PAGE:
They're all cowards, he claims.
July 15 marked the publishing date of Paul Alexander’s “Salinger: A Biography” — the first book-length portrait of the reclusive and litigious author since Ian Hamilton’s ill-fated 1988 biography. Salinger managed to have the earlier book banned in the United States, yet as of Monday he hadn’t dispatched his lawyers. So what’s the secret of Alexander’s success?
For better or worse, his publisher, Renaissance Books of Los Angeles, kept publicity to a minimum, sending out very few advance galleys in the hope that the author of “The Catcher in the Rye” wouldn’t gag the book, as he had Hamilton’s, before it reached the shelves. (Hamilton wound up writing a book about the whole ordeal: “In Search of J.D. Salinger.”) Yet so far only a handful of newspapers — most notably the Washington Post — have reviewed it. “The book’s in a weird lull,” Alexander told Salon Books.
Right now it’s hard to tell whether to attribute the quiet reception to the tepid publicity drive or the book’s failings. The Post’s review, by Wendy Law-Yone, was lukewarm: “Alexander furnishes a faithful if unimaginative overview of Salinger’s eccentric career,” etc. But while Alexander doesn’t break any explosive news, he does come up with some entertaining anecdotes, and he gives the lie to the notion of the author as a dirty old man preying on teenagers.
One bit has a smitten Salinger sending mash notes to “Dynasty” star Catherine Oxenberg — the same method with which he conquered the heart of Joyce Maynard. (“I’m J.D. Salinger, and I wrote ‘Catcher in the Rye’” is how he opened his letter to Oxenberg. She did not respond to the overture.) Unlike the teenage Maynard, Oxenberg was in her 30s. Elaine Joyce, another woman Alexander writes about, went to live with the author in 1981 — at the age of 36.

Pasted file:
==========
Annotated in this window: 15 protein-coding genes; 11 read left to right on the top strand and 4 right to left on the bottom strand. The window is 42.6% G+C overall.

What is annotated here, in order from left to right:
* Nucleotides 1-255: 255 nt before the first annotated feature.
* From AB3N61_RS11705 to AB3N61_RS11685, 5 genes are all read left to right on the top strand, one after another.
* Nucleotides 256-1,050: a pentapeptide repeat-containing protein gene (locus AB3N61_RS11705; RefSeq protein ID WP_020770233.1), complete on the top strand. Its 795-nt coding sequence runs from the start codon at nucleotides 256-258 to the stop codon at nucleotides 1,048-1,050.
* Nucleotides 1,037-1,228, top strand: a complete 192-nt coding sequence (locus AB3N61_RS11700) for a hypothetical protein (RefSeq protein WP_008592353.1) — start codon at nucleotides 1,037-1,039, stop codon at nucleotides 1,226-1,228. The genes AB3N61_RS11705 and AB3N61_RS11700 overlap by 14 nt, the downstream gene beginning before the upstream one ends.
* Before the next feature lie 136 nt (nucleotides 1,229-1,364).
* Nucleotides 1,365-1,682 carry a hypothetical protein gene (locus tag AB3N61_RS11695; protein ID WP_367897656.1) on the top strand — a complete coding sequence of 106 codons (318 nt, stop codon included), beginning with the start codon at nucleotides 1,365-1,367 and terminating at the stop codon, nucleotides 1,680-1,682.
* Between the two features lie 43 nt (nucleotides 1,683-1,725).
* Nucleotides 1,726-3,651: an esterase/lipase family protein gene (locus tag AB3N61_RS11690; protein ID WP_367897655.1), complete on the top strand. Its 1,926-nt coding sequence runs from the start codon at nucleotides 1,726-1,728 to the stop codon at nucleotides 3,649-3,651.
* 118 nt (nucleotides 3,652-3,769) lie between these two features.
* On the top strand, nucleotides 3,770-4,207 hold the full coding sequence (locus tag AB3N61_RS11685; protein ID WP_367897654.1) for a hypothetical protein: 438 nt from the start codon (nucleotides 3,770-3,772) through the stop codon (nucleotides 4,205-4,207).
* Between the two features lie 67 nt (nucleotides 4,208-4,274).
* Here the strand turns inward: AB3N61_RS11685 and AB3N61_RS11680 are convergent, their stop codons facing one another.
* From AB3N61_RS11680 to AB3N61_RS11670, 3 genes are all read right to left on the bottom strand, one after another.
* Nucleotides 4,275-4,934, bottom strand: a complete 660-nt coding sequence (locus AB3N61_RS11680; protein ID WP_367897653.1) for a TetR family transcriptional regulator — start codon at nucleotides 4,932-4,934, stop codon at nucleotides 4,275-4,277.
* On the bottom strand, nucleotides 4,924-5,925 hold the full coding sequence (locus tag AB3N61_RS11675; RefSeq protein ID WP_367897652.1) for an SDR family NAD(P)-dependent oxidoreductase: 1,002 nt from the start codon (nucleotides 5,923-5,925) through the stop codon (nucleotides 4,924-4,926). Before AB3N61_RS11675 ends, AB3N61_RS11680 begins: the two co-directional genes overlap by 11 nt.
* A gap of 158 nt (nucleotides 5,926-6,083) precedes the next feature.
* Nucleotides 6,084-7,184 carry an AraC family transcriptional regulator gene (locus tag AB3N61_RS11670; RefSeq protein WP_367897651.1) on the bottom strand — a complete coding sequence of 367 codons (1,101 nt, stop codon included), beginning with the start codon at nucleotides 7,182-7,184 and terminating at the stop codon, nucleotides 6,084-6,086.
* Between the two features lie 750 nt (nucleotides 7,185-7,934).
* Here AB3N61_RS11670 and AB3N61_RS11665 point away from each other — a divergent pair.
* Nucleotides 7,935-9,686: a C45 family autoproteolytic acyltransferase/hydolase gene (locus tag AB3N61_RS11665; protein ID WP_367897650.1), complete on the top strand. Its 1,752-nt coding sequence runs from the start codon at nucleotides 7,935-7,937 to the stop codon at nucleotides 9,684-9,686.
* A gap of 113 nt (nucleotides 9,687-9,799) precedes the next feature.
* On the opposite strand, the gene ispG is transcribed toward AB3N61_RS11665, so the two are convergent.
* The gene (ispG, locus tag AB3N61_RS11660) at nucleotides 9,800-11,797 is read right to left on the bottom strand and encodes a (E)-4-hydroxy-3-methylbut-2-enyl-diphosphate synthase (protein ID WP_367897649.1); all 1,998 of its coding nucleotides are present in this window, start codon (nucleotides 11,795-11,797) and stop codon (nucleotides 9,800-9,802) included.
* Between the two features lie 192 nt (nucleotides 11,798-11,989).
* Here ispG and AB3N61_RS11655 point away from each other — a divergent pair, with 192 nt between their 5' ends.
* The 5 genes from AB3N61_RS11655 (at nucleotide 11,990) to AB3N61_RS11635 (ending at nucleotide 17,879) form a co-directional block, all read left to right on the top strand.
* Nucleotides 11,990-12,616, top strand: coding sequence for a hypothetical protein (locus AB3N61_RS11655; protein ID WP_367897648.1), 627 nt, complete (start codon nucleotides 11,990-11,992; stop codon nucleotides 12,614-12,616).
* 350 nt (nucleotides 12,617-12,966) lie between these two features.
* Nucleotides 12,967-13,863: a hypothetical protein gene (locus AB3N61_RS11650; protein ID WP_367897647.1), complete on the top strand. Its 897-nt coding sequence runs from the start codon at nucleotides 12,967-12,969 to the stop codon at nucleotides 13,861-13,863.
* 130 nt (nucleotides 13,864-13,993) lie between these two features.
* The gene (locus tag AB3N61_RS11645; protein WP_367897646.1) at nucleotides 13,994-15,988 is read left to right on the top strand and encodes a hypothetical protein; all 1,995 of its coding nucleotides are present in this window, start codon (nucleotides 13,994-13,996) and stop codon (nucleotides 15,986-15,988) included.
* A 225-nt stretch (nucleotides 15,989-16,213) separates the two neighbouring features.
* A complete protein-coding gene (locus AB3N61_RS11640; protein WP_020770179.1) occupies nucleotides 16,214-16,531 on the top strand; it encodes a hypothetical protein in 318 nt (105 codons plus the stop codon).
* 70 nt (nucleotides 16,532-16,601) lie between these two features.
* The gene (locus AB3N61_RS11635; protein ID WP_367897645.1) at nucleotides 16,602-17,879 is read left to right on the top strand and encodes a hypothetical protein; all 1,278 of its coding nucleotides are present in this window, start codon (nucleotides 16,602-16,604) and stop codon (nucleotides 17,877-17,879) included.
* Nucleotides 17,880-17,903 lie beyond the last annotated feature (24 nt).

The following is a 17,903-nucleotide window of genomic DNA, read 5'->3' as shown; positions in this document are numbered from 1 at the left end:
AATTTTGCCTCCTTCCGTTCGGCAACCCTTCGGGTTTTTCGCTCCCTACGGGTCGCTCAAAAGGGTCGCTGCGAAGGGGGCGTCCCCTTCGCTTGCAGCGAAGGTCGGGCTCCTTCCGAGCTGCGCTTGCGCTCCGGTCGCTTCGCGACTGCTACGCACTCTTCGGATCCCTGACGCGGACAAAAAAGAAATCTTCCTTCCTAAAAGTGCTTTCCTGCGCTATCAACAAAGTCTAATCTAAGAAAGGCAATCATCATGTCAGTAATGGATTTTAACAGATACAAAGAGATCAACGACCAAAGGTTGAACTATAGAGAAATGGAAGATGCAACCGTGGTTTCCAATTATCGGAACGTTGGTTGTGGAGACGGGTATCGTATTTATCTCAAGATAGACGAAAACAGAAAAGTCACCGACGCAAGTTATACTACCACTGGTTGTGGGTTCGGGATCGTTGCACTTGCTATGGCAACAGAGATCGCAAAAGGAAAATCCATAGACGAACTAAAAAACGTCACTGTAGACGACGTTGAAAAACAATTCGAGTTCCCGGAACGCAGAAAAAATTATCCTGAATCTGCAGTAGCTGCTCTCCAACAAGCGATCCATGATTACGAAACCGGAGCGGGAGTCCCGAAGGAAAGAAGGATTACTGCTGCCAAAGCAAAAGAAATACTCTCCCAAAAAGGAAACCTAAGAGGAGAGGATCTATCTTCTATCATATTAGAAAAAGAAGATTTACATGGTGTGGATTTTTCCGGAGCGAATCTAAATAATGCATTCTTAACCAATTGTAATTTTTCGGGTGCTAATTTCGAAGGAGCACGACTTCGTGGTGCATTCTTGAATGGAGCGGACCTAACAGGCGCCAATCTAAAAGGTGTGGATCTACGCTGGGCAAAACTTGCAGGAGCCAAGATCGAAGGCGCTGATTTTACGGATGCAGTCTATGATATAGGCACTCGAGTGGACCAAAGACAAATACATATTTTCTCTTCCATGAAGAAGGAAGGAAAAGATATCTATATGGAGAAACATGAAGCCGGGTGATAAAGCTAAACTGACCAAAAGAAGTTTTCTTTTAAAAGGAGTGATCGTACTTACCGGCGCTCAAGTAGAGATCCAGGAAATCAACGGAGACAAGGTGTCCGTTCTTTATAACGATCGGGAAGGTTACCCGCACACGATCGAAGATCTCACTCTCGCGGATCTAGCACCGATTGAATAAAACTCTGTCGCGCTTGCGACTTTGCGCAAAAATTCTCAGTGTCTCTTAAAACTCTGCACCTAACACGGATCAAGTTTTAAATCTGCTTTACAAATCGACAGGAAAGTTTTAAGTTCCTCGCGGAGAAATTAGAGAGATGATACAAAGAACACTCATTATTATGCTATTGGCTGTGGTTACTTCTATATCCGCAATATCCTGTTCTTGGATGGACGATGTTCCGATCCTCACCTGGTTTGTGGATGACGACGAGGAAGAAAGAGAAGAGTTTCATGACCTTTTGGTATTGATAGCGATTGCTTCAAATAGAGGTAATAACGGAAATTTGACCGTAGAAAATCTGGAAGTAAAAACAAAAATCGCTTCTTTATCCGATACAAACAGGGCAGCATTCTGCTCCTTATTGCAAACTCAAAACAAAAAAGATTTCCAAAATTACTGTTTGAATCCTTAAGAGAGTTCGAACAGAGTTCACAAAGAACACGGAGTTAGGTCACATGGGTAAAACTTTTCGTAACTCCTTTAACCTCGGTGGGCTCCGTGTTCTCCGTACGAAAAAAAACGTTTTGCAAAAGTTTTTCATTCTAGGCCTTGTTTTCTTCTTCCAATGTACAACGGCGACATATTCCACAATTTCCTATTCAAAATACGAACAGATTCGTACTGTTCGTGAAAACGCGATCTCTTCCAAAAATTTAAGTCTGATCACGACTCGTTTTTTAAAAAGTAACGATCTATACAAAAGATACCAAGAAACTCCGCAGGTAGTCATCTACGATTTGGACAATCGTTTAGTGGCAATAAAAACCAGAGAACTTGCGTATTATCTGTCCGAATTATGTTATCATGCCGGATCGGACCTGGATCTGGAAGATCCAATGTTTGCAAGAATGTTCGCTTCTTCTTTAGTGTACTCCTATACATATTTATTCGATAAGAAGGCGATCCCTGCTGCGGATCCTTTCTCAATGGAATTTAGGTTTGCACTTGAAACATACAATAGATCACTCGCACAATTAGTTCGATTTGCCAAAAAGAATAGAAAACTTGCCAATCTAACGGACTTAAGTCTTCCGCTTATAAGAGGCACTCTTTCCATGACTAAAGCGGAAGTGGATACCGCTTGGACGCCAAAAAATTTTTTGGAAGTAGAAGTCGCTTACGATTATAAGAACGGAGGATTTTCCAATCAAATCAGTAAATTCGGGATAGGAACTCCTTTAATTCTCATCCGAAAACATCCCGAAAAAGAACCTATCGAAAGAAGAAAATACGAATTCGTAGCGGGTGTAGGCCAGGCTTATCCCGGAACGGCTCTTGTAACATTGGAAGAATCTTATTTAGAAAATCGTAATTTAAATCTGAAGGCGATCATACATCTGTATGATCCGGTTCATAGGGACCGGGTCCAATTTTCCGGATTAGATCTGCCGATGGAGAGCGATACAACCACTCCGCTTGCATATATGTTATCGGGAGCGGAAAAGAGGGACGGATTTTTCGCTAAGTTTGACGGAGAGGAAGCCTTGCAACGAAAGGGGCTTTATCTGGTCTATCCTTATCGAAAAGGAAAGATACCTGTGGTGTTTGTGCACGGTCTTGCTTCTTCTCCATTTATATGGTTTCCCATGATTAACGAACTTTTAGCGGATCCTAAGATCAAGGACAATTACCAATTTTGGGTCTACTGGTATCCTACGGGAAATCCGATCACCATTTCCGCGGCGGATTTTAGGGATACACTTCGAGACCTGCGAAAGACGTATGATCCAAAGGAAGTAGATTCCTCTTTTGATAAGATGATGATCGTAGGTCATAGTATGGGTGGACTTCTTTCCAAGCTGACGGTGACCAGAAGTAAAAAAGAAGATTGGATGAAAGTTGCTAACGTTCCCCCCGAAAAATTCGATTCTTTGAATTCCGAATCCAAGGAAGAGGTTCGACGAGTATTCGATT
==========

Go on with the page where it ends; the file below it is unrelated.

“I’ve written three books and I know how to write convincing nonfiction. This book has solid primary and secondary sources,” says Alexander, who wrote the bestselling 1994 biography “Boulevard of Broken Dreams: The Life, Times and Legend of James Dean.” Alexander has written for a bevy of publications, including the New York Times Magazine, George and Rolling Stone, and he believes that his journalistic experience — especially a highly publicized piece he wrote for the March 9, 1998, issue of New York about Salinger’s girlfriends — helped him avoid the legal trap that ensnared Hamilton. “He was not a journalist. He didn’t know how to handle that material,” Alexander remarked, referring to the unpublished Salinger letters on which the author based his case against Hamilton’s book.
Last year Alexander’s original publisher, Doubleday, dropped the Salinger project but allowed him to keep two-thirds of his $150,000 advance. The company’s chief spokesman, Stuart Applebaum, said that the “first draft was not substantive.” According to Alexander, the rejected biography then made the rounds in New York with no success — because, he thinks, New York publishers were too timid to take on the book. “It’s a whole industry of cowards,” he says.
Craig Offman is the New York correspondent for Salon Books. More Craig Offman.
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